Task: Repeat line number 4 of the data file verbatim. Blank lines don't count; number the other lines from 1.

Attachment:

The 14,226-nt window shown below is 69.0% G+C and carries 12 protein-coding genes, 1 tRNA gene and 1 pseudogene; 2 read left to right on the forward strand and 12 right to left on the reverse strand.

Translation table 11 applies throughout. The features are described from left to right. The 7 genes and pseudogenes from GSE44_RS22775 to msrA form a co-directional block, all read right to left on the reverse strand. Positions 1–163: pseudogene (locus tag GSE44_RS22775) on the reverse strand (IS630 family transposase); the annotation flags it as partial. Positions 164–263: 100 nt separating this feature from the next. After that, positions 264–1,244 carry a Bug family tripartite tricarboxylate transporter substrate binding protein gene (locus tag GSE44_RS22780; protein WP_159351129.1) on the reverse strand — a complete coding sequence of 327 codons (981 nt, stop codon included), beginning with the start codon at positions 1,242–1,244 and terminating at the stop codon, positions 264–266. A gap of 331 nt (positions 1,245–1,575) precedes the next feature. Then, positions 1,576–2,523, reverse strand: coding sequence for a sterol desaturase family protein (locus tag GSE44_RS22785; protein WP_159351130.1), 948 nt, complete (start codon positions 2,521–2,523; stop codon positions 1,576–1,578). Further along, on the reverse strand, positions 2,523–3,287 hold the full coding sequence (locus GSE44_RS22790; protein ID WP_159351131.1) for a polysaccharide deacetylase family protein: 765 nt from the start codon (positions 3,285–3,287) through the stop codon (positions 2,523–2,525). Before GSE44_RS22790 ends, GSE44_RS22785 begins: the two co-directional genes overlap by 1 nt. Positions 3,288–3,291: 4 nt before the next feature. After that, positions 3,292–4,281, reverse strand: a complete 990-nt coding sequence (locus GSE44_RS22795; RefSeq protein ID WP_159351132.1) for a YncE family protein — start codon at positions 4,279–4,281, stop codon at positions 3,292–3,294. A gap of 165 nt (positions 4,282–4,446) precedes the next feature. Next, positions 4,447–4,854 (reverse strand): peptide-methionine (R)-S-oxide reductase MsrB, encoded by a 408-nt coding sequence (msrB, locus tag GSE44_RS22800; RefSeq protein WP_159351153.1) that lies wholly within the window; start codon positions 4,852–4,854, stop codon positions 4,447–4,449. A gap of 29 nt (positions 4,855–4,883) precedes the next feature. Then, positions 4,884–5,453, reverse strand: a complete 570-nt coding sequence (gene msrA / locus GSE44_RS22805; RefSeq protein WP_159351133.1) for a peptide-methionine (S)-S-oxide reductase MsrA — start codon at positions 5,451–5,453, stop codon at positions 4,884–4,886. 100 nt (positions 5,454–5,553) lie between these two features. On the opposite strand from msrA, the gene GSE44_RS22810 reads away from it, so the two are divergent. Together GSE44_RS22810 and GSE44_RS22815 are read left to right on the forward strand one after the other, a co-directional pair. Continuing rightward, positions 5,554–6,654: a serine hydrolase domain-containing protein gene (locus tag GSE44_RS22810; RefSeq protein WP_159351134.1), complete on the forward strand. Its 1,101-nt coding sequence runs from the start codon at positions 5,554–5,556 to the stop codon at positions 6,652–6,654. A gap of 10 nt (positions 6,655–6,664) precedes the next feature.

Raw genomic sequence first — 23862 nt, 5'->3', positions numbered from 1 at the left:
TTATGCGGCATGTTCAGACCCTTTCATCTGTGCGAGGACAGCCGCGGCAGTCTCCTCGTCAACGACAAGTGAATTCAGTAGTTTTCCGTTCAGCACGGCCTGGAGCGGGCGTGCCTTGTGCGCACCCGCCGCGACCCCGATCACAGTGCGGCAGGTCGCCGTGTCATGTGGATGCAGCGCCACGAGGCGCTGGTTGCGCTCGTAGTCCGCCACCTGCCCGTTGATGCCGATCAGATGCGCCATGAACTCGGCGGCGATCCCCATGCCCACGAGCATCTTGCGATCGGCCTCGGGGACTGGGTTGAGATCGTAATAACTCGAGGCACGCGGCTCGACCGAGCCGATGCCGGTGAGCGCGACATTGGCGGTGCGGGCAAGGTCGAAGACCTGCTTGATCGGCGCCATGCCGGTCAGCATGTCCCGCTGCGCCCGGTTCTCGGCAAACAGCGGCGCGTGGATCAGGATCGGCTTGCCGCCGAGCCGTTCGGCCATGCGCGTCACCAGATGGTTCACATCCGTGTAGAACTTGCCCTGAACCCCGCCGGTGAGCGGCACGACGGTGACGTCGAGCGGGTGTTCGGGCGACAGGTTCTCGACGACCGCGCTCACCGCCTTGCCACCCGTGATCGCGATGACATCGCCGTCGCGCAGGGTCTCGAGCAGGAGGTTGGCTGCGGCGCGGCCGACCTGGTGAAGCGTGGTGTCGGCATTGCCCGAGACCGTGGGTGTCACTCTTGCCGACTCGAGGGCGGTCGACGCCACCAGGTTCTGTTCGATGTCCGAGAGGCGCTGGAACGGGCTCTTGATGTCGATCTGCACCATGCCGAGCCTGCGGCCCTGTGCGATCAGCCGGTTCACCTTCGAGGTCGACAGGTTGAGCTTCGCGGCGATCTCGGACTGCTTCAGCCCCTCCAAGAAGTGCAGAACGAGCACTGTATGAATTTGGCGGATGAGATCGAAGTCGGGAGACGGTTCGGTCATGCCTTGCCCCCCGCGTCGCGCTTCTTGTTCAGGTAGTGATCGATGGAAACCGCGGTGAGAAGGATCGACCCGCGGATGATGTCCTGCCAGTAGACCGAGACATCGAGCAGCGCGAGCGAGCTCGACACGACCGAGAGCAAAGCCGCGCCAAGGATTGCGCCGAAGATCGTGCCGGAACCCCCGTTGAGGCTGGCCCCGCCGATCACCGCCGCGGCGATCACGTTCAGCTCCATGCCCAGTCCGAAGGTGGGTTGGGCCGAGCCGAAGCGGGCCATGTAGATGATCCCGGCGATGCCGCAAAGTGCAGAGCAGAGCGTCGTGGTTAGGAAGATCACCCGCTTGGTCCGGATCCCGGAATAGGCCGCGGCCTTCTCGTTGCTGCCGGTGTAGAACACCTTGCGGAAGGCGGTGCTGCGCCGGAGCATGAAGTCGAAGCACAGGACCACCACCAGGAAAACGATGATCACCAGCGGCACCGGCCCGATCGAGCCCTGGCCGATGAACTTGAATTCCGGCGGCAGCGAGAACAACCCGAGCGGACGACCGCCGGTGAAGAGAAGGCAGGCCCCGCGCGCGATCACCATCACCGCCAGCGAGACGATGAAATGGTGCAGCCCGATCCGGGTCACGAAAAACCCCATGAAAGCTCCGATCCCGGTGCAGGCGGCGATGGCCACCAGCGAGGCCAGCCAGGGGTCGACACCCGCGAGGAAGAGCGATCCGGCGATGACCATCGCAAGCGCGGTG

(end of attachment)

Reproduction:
TTATGCGGCATGTTCAGACCCTTTCATCTGTGCGAGGACAGCCGCGGCAGTCTCCTCGTCAACGACAAGTGAATTCAGTAGTTTTCCGTTCAGCACGGCCTGGAGCGGGCGTGCCTTGTGCGCACCCGCCGCGACCCCGATCACAGTGCGGCAGGTCGCCGTGTCATGTGGATGCAGCGCCACGAGGCGCTGGTTGCGCTCGTAGTCCGCCACCTGCCCGTTGATGCCGATCAGATGCGCCATGAACTCGGCGGCGATCCCCATGCCCACGAGCATCTTGCGATCGGCCTCGGGGACTGGGTTGAGATCGTAATAACTCGAGGCACGCGGCTCGACCGAGCCGATGCCGGTGAGCGCGACATTGGCGGTGCGGGCAAGGTCGAAGACCTGCTTGATCGGCGCCATGCCGGTCAGCATGTCCCGCTGCGCCCGGTTCTCGGCAAACAGCGGCGCGTGGATCAGGATCGGCTTGCCGCCGAGCCGTTCGGCCATGCGCGTCACCAGATGGTTCACATCCGTGTAGAACTTGCCCTGAACCCCGCCGGTGAGCGGCACGACGGTGACGTCGAGCGGGTGTTCGGGCGACAGGTTCTCGACGACCGCGCTCACCGCCTTGCCACCCGTGATCGCGATGACATCGCCGTCGCGCAGGGTCTCGAGCAGGAGGTTGGCTGCGGCGCGGCCGACCTGGTGAAGCGTGGTGTCGGCATTGCCCGAGACCGTGGGTGTCACTCTTGCCGACTCGAGGGCGGTCGACGCCACCAGGTTCTGTTCGATGTCCGAGAGGCGCTGGAACGGGCTCTTGATGTCGATCTGCACCATGCCGAGCCTGCGGCCCTGTGCGATCAGCCGGTTCACCTTCGAGGTCGACAGGTTGAGCTTCGCGGCGATCTCGGACTGCTTCAGCCCCTCCAAGAAGTGCAGAACGAGCACTGTATGAATTTGGCGGATGAGATCGAAGTCGGGAGACGGTTCGGTCATGCCTTGCCCCCCGCGTCGCGCTTCTTGTTCAGGTAGTGATCGATGGAAACCGCGGTGAGAAGGATCGACCCGCGGATGATGTCCTGCCAGTAGACCGAGACATCGAGCAGCGCGAGCGAGCTCGACACGACCGAGAGCAAAGCCGCGCCAAGGATTGCGCCGAAGATCGTGCCGGAACCCCCGTTGAGGCTGGCCCCGCCGATCACCGCCGCGGCGATCACGTTCAGCTCCATGCCCAGTCCGAAGGTGGGTTGGGCCGAGCCGAAGCGGGCCATGTAGATGATCCCGGCGATGCCGCAAAGTGCAGAGCAGAGCGTCGTGGTTAGGAAGATCACCCGCTTGGTCCGGATCCCGGAATAGGCCGCGGCCTTCTCGTTGCTGCCGGTGTAGAACACCTTGCGGAAGGCGGTGCTGCGCCGGAGCATGAAGTCGAAGCACAGGACCACCACCAGGAAAACGATGATCACCAGCGGCACCGGCCCGATCGAGCCCTGGCCGATGAACTTGAATTCCGGCGGCAGCGAGAACAACCCGAGCGGACGACCGCCGGTGAAGAGAAGGCAGGCCCCGCGCGCGATCACCATCACCGCCAGCGAGACGATGAAATGGTGCAGCCCGATCCGGGTCACGAAAAACCCCATGAAAGCTCCGATCCCGGTGCAGGCGGCGATGGCCACCAGCGAGGCCAGCCAGGGGTCGACACCCGCGAGGAAGAGCGATCCGGCGATGACCATCGCAAGCGCGGTG